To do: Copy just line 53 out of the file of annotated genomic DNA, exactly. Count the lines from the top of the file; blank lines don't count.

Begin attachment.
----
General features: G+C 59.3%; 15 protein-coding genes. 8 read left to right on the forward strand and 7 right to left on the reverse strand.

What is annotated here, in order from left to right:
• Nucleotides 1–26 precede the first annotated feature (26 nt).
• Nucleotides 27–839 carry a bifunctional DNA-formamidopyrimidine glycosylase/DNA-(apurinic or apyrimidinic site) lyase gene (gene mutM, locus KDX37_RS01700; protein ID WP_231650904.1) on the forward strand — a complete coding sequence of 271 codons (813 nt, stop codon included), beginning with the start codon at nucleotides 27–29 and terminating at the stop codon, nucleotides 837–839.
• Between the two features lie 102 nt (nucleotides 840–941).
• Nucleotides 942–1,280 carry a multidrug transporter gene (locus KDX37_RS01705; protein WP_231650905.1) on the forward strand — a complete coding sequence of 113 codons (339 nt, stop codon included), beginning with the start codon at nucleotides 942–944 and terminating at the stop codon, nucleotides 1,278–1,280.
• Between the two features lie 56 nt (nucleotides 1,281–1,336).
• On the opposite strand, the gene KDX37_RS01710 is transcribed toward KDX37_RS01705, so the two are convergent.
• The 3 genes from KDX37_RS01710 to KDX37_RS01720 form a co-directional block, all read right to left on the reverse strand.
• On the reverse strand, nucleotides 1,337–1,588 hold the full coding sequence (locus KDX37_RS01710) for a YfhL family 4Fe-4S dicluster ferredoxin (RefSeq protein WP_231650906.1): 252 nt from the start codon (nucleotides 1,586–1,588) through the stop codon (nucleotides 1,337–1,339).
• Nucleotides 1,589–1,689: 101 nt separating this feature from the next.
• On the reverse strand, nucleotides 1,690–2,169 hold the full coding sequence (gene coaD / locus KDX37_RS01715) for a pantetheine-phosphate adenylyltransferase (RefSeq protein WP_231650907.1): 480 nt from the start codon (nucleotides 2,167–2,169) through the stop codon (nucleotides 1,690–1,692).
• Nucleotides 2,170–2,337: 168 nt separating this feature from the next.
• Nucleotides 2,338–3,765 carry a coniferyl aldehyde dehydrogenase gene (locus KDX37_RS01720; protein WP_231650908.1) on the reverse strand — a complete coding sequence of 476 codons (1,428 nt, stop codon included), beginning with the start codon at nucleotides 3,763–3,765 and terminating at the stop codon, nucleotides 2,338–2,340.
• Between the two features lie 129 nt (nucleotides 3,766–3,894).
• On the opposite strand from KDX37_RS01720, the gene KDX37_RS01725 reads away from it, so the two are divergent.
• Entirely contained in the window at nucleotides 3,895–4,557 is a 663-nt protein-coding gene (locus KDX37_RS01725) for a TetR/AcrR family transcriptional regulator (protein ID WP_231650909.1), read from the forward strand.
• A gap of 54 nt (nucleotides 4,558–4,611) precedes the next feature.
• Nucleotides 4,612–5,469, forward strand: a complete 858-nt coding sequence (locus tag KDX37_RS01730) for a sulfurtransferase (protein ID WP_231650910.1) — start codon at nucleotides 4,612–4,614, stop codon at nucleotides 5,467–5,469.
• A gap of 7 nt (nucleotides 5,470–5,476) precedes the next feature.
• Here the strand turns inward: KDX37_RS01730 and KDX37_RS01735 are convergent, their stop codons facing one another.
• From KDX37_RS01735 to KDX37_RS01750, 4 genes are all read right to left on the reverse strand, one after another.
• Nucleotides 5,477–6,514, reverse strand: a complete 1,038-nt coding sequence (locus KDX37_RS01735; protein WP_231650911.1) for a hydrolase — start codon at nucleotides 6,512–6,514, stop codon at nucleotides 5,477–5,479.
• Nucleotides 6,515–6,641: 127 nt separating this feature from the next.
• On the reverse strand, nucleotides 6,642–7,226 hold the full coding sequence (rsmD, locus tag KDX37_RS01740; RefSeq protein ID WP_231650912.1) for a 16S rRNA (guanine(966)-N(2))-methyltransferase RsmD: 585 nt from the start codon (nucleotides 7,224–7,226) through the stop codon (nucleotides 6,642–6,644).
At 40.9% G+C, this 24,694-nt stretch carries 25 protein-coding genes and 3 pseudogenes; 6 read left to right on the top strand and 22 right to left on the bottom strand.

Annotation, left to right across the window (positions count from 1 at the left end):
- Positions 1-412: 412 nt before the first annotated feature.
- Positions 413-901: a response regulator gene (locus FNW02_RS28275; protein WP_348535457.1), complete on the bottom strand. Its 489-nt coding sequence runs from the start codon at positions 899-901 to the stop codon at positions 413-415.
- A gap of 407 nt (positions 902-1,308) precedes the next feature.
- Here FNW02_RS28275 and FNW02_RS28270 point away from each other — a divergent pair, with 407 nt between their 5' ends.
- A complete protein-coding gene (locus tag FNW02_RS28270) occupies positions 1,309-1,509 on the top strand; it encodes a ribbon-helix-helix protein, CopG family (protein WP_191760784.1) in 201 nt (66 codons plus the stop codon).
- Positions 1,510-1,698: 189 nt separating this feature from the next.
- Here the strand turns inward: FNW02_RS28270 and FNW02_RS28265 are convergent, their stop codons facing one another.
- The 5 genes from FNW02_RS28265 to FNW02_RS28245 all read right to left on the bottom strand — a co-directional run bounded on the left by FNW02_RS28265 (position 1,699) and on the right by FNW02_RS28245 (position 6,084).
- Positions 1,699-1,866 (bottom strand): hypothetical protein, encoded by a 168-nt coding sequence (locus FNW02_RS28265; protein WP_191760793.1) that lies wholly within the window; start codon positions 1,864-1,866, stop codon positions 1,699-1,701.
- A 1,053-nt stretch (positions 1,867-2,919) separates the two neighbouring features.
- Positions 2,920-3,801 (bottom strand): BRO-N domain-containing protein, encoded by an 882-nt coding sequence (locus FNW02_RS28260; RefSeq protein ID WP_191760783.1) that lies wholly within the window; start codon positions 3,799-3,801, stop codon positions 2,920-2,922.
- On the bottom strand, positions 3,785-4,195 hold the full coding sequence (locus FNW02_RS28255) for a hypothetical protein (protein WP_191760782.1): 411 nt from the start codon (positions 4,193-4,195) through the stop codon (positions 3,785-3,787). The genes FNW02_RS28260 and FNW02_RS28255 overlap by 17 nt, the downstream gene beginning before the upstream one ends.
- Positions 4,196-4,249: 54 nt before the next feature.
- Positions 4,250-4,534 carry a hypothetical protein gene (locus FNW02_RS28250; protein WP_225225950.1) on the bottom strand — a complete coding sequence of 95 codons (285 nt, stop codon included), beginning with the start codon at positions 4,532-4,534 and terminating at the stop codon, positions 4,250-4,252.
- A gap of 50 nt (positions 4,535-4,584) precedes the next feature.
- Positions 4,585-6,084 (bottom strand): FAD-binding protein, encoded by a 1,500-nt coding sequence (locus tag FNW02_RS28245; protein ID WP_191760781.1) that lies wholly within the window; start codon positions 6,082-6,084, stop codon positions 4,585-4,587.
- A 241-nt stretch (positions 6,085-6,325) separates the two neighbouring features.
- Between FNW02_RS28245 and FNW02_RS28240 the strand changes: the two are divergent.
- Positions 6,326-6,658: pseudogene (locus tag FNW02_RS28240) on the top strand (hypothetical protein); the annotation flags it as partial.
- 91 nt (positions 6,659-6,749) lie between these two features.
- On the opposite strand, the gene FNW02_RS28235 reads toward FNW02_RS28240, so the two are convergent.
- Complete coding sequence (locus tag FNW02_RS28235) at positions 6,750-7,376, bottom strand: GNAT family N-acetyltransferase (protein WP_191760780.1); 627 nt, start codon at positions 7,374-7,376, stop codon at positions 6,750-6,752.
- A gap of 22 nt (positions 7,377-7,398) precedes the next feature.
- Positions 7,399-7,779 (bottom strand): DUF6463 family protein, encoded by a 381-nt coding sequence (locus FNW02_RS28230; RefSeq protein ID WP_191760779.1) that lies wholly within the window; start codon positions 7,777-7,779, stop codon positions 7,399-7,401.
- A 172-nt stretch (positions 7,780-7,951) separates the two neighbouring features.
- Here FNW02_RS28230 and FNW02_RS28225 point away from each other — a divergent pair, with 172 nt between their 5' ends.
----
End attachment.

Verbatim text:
- Here FNW02_RS28230 and FNW02_RS28225 point away from each other — a divergent pair, with 172 nt between their 5' ends.